WORRYING words this week as the Health Service union Unison upgrade – downgrade? – their estimate of how many jobs will go in the sweeping cuts that are to sweep across the Belfast Trust.
It’s claimed the new, Health Service-wide Business Shared Services Organisation will allow the amalgamation and streamlining of back-office services, saving money and increasing performance; quite simply, Unison say the new super-office will mean more job losses, bringing the number of Trust staff set to lose their jobs closer to the 1,000 mark than the 600 they initially feared.
For West Belfast, of course, this is no dry politico-economic debate – any loss of jobs at the Trust’s flagship Royal Victoria Hospital complex will hit us harder than another part of the city. The number of families who depend, directly or indirectly, on RVH jobs income for survival is huge. It is no exaggeration to say that the RVH is the beating heart of our local economy. It is not just hospital workers who depend on the RVH to keep their head above water, the knock-on benefits spread far and wide, like ripples on a lake, to the benefit of a wide range of businesses and services, large and small.
The Belfast Trust can spin the debate as hard and fast as they want, but the vast majority of people recognise that the job cuts are going to be wide and hard-hitting – just how wide and how hard-hitting is where the debate now stands. Unison estimates that a third of the Trust jobs that do eventually go will be lost at the Royal, which is to say that, based on the revised figures that the hospital union is working on, some 300 jobs could go at the RVH.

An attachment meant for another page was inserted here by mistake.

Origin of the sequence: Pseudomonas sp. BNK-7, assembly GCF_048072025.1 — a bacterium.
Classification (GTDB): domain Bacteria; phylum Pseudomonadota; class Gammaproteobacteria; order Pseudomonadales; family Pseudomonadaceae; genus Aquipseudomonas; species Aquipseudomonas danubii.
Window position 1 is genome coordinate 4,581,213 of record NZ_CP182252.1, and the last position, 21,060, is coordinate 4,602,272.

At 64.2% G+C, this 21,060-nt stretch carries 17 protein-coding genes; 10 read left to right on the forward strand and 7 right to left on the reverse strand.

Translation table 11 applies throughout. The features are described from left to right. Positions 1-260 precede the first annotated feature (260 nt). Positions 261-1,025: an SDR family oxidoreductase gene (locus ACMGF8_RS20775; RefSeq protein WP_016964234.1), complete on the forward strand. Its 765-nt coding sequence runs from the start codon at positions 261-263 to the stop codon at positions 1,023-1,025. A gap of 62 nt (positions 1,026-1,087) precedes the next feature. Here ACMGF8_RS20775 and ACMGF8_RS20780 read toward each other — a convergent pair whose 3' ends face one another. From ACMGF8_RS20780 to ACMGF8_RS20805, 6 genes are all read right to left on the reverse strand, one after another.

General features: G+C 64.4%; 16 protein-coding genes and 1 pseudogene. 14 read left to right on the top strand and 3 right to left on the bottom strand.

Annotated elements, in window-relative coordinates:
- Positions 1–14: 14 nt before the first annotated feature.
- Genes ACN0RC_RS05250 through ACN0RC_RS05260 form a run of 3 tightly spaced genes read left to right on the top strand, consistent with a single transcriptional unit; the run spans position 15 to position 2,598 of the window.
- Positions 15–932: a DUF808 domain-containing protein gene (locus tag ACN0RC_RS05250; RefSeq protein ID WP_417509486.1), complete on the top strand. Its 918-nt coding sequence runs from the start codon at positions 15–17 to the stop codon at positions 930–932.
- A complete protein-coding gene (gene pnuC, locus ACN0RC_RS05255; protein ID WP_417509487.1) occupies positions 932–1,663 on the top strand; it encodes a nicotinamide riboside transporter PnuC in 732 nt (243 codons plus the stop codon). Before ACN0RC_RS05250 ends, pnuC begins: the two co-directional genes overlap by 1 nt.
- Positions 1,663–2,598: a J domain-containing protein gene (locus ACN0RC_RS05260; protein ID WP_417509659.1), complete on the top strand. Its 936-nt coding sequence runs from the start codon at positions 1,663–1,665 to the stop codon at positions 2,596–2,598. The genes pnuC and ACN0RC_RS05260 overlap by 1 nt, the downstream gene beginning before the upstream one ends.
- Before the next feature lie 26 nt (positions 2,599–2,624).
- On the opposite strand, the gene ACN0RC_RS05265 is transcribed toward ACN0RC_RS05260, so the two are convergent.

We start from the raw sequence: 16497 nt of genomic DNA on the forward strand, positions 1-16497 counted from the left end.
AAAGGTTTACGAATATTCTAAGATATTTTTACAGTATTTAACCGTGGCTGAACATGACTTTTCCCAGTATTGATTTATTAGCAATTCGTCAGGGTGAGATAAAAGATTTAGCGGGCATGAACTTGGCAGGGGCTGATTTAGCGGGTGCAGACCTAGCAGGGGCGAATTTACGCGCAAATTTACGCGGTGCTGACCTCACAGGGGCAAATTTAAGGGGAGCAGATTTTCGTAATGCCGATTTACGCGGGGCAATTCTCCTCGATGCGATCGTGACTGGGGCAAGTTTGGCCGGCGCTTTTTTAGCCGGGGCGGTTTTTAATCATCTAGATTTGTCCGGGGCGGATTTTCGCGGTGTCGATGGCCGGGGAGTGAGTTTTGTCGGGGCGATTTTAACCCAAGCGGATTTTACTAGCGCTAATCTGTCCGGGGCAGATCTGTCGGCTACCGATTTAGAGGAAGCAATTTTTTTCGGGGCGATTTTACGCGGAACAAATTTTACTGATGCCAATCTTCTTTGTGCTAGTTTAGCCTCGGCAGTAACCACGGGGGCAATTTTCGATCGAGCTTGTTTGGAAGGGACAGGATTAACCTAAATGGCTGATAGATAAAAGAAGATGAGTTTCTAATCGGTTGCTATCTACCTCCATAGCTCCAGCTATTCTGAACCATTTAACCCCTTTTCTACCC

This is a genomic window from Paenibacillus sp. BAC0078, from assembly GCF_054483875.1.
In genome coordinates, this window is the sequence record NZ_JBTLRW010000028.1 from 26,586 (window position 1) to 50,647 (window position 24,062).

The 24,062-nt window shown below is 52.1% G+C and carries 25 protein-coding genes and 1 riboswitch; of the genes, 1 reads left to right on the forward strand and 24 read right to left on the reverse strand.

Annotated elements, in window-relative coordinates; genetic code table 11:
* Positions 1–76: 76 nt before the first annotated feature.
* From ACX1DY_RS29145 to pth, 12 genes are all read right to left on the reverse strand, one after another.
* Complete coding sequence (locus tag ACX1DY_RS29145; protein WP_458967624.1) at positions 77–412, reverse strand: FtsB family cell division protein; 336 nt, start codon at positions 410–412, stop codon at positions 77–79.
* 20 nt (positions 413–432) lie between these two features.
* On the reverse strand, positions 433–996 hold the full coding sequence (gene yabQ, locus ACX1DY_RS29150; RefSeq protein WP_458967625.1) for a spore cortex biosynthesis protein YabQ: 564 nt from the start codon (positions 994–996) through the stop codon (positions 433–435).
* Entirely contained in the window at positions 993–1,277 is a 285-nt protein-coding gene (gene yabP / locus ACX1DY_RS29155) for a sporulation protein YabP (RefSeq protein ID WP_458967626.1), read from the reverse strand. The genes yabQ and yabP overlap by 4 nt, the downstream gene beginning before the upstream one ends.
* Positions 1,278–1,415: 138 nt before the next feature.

Of course, it won’t be the consultants and the suits who feel the wintry blast of this latest economic ice-age. Highly-paid clinical staff will no doubt remain relatively untouched by the swinging axe; rather, it will be those at the lower end of the Health Service pay scale – support staff and ancillary workers – who are overwhelmingly up for the chop. And guess what end of that particular table the vast majority of West Belfast RVH workers find themselves at. Similarly, those bureaucrats on six-figure salaries and large expense accounts won’t be losing much sleep about the effect of ‘cost-saving’ measures that they themselves have devised and that they themselves are tasked with implementing. Again, it is the worker-ants of the clerical classes, the people who power the Health Service day in and day out, who will be in the cross-hairs.
In recent weeks and months, the Andersonstown News has been busy exposing how comprehensively West Belfast has been let down by those tasked with bringing jobs and investment to this part of the city – particularly Invest NI, whose West Belfast blind spot is as wide as the bleak and desolate business park sites that have never seen a business. In a part of the North which suffers more today, and has suffered more historically, from institutional neglect than any other, what few jobs there are must be loudly and vigorously protected. Time for our politicians to start earning their corn.